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Star Wars, The Moon Landing, Or Electromagnetic Induction? Let The Great Geek Debate Begin

Jibo founder Cynthia Breazeal, culture blogger Bonnie Burton, and Skully CEO Marcus Weller argue over whose force had the most influence.

Star Wars, The Moon Landing, Or Electromagnetic Induction? Let The Great Geek Debate Begin
[Source Photo: NASA, Alan L. Bean via Wikipedia, Star Wars: Courtesy of Lucasfilm/Disney]

Arguing the merits of the moon landing versus Star Wars and electromagnetic rotation is completely absurd. They were all incredible breakthroughs. And yet, as geeks, we like nothing more than a good speculative debate–especially when smart people are involved.

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As part of this week’s bracket competition to determine the greatest geek moment in history, we’re presenting daily debates that include technologists, culture mavens, software makers, and authors. They argued the merits of their personal favorite geek moments over email. And now we present those debates, lightly edited, for your reading pleasure.

Cynthia Breazeal, founder and CTO, Jibo, and director of the Personal Robotics group at MIT Media Lab First, it was really difficult to choose just one moment of all the amazing Geek Moments in history. But, being a women in high-tech, my favorite took place in 1821 when Michael Faraday made the fundamental discovery of electromagnetic rotation, the precursor of the motor, and so much more. The significance of this moment: It was the beginning of our understanding of how to make electrons do our bidding. So much of modern technology and its consequence on how we live, communicate, learn, work, and play harkens back to Faraday and this key insight.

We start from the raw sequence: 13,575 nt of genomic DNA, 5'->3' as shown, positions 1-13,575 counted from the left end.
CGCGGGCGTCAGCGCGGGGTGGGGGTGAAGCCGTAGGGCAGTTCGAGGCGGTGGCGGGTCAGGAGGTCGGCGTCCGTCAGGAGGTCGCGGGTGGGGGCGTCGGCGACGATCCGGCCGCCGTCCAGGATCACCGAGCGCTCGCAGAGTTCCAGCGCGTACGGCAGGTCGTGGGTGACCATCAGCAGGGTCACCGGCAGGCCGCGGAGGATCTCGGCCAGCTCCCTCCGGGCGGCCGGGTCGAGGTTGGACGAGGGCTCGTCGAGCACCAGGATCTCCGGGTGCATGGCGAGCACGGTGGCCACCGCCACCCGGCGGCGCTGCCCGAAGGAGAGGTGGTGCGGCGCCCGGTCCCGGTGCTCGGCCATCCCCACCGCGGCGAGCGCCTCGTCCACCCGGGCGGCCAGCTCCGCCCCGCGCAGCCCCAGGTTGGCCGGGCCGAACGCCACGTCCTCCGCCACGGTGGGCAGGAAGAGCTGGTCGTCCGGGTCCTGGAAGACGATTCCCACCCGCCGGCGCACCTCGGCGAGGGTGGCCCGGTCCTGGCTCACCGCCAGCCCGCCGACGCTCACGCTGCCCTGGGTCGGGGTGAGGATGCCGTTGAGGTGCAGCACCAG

Culture blogger Bonnie Burton I was ironically going to pick the debut of Star Wars in theaters in 1977 as my favorite geek moment. After working at Lucasfilm for a decade, and being a lifelong geek, Star Wars is a pivotal point in my life, so I know the most about it. I’m not sure how to pit a sci-fi milestone against the discovery of electromagnetic rotation, but here goes.

The debut of Star Wars in 1977 was the biggest milestone in geek history, not just because it spoke to those of us who root for the underdog and believe in the fight against tyranny, but because the groundbreaking special effects and the story set in space made us all dare to dream what was possible beyond our own solar system. Just like Luke Skywalker strove to leave his uncle’s moisture farm for adventure, we all look to the stars hoping for our chance to explore other worlds and meet our destinies with wide-eyed excitement. Countless people count Star Wars as their inspiration to become not only directors, actors, and writers, but also astronauts, scientists, explorers, physicists, inventors, robotics experts, and the list goes on and on. 

Marcus Weller, CEO of Skully The Faraday suggestion was terrific. He was a great physicist and chemist.